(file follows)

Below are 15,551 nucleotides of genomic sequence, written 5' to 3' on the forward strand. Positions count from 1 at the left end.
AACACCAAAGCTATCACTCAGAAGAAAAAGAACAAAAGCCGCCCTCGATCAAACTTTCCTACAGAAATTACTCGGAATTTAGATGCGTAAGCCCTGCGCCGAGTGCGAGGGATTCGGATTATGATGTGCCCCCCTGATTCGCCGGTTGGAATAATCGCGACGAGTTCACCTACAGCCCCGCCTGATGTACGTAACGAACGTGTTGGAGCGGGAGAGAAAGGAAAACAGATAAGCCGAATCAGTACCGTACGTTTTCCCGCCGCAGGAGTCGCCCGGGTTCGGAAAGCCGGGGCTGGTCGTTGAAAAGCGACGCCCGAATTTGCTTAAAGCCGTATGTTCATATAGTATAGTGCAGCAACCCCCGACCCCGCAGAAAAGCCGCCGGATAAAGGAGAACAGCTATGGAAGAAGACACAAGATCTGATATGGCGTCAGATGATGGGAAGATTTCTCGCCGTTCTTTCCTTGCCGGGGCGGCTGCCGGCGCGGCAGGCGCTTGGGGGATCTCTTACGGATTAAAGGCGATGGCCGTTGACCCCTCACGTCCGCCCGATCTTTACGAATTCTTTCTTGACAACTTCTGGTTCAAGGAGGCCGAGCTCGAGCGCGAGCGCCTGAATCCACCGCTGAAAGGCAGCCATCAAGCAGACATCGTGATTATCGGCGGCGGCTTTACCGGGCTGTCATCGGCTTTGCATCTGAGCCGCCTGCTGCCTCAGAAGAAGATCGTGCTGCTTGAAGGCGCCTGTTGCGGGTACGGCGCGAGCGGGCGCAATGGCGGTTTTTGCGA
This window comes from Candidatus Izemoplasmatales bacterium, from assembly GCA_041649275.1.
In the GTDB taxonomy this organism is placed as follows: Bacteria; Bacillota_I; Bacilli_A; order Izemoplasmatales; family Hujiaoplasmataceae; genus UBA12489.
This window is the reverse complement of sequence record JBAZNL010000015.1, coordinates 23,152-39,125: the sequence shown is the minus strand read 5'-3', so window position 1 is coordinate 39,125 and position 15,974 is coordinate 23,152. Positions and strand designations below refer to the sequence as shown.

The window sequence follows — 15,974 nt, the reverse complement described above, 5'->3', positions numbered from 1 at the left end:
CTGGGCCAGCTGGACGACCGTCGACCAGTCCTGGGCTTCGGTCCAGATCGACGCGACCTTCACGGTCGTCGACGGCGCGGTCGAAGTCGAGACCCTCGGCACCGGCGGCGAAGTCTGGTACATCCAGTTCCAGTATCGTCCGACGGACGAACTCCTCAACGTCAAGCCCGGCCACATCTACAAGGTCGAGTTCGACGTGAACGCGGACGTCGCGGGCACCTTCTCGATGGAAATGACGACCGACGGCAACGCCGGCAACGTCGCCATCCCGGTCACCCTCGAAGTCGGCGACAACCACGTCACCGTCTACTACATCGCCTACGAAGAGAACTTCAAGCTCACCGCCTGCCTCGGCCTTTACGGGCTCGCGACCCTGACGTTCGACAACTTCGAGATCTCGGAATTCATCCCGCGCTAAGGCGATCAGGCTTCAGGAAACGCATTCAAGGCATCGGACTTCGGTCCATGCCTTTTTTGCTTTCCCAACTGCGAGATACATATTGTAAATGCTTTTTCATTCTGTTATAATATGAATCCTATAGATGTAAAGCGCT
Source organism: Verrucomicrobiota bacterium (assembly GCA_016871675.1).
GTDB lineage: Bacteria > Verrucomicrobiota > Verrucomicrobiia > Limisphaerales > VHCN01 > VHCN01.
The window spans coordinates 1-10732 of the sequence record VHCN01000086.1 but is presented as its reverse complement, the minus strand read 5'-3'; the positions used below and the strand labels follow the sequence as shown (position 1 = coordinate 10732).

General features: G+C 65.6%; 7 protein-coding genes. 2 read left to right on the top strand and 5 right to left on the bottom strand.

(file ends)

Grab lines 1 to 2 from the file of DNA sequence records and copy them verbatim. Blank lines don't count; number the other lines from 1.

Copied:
Below are 15,551 nucleotides of genomic sequence, written 5' to 3' on the forward strand. Positions count from 1 at the left end.
AACACCAAAGCTATCACTCAGAAGAAAAAGAACAAAAGCCGCCCTCGATCAAACTTTCCTACAGAAATTACTCGGAATTTAGATGCGTAAGCCCTGCGCCGAGTGCGAGGGATTCGGATTATGATGTGCCCCCCTGATTCGCCGGTTGGAATAATCGCGACGAGTTCACCTACAGCCCCGCCTGATGTACGTAACGAACGTGTTGGAGCGGGAGAGAAAGGAAAACAGATAAGCCGAATCAGTACCGTACGTTTTCCCGCCGCAGGAGTCGCCCGGGTTCGGAAAGCCGGGGCTGGTCGTTGAAAAGCGACGCCCGAATTTGCTTAAAGCCGTATGTTCATATAGTATAGTGCAGCAACCCCCGACCCCGCAGAAAAGCCGCCGGATAAAGGAGAACAGCTATGGAAGAAGACACAAGATCTGATATGGCGTCAGATGATGGGAAGATTTCTCGCCGTTCTTTCCTTGCCGGGGCGGCTGCCGGCGCGGCAGGCGCTTGGGGGATCTCTTACGGATTAAAGGCGATGGCCGTTGACCCCTCACGTCCGCCCGATCTTTACGAATTCTTTCTTGACAACTTCTGGTTCAAGGAGGCCGAGCTCGAGCGCGAGCGCCTGAATCCACCGCTGAAAGGCAGCCATCAAGCAGACATCGTGATTATCGGCGGCGGCTTTACCGGGCTGTCATCGGCTTTGCATCTGAGCCGCCTGCTGCCTCAGAAGAAGATCGTGCTGCTTGAAGGCGCCTGTTGCGGGTACGGCGCGAGCGGGCGCAATGGCGGTTTTTGCGA